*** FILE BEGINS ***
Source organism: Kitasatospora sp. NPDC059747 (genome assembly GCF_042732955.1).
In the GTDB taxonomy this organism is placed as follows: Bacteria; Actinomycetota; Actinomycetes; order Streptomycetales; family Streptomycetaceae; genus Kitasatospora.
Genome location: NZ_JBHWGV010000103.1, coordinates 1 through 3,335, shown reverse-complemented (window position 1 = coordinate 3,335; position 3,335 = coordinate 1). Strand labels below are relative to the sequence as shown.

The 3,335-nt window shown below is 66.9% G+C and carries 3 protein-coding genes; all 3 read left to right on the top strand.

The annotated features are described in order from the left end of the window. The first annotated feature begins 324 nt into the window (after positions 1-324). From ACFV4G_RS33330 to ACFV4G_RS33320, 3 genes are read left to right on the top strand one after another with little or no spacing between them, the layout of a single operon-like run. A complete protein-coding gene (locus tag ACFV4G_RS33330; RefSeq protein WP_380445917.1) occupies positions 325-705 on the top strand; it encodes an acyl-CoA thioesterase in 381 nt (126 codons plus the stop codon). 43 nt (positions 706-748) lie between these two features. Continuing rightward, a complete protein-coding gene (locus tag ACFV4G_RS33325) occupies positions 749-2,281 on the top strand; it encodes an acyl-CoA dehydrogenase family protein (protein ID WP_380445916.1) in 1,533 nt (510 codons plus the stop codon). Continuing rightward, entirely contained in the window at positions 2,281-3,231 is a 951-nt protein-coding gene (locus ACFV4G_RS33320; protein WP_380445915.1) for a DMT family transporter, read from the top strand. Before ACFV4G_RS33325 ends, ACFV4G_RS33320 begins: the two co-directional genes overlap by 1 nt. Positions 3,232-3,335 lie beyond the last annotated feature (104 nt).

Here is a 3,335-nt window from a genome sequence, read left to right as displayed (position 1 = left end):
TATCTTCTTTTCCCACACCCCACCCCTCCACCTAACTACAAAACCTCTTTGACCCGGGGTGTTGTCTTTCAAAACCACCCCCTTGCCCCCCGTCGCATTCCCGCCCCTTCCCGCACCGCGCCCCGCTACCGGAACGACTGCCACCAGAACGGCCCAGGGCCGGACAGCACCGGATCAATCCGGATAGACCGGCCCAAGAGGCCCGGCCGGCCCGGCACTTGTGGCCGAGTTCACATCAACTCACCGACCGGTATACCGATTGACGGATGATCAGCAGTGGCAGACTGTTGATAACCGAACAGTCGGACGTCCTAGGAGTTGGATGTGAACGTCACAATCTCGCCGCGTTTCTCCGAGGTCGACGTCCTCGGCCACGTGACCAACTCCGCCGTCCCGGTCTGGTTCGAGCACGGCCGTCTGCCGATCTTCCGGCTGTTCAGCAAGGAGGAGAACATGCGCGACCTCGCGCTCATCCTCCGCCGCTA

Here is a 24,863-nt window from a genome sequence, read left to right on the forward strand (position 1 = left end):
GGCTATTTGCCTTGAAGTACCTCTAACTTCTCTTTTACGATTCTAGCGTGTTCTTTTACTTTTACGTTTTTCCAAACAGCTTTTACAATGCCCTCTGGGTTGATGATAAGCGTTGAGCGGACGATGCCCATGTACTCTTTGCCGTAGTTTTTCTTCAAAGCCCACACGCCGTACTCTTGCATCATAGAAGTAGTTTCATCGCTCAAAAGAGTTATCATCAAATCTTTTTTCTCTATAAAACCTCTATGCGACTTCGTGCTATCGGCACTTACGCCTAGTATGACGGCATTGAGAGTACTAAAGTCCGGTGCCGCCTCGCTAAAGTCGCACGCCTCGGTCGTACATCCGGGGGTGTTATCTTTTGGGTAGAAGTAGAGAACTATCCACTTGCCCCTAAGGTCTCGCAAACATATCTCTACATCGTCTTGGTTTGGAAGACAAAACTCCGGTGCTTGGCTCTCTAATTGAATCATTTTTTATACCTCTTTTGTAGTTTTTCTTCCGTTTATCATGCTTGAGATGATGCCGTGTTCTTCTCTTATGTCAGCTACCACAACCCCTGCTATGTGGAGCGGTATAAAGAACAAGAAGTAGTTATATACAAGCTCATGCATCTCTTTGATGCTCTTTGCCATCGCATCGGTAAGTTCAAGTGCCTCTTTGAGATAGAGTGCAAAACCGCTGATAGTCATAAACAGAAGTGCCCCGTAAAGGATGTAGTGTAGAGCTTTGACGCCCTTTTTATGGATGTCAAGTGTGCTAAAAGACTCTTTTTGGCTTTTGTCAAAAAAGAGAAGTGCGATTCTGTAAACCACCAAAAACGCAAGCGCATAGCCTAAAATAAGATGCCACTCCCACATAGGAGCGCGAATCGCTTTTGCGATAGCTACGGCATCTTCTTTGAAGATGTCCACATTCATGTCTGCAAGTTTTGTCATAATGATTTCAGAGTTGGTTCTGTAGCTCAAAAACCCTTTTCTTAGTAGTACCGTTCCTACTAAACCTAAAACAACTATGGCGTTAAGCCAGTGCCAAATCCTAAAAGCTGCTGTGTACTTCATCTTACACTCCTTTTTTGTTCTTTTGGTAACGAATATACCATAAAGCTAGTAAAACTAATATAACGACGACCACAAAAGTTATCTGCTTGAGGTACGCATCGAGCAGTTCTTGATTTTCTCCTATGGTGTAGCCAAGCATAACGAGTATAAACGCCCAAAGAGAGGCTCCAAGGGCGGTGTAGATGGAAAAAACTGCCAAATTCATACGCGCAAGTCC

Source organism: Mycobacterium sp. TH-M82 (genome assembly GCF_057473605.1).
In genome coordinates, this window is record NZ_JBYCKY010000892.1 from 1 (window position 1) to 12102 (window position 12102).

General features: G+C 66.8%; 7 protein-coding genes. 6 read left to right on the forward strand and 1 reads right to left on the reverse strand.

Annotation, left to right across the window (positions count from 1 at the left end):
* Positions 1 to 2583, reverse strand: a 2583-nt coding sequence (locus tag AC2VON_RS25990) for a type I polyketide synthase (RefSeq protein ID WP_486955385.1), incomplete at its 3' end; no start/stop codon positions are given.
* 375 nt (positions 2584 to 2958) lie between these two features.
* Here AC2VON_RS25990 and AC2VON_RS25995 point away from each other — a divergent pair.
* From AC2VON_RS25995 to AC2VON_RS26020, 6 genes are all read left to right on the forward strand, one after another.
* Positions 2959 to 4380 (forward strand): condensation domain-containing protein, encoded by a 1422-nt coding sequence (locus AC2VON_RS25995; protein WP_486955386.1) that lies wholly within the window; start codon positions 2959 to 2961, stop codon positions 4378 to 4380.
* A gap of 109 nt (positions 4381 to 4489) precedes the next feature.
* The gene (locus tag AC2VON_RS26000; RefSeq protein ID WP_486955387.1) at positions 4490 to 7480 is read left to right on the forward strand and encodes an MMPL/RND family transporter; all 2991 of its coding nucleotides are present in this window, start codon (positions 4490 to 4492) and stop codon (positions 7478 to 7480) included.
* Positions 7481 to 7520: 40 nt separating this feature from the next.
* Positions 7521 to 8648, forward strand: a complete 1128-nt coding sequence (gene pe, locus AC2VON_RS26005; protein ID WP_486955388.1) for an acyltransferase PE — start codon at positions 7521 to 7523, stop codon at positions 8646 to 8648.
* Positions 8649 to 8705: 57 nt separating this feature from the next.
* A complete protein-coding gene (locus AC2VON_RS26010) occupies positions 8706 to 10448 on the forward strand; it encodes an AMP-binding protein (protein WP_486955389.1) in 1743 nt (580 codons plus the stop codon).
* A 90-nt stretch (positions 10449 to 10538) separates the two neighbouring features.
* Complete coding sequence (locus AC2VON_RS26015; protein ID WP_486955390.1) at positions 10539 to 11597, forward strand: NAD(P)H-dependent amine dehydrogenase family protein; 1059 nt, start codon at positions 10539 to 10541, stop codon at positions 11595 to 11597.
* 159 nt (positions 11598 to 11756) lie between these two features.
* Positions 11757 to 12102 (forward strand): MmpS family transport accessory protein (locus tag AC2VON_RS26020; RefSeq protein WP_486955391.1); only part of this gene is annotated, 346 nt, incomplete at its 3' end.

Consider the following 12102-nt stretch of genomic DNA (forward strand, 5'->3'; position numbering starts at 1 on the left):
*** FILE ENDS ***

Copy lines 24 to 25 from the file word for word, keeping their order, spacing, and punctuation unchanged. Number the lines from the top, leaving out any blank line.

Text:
* A complete protein-coding gene (locus AC2VON_RS26010) occupies positions 8706 to 10448 on the forward strand; it encodes an AMP-binding protein (protein WP_486955389.1) in 1743 nt (580 codons plus the stop codon).
* A 90-nt stretch (positions 10449 to 10538) separates the two neighbouring features.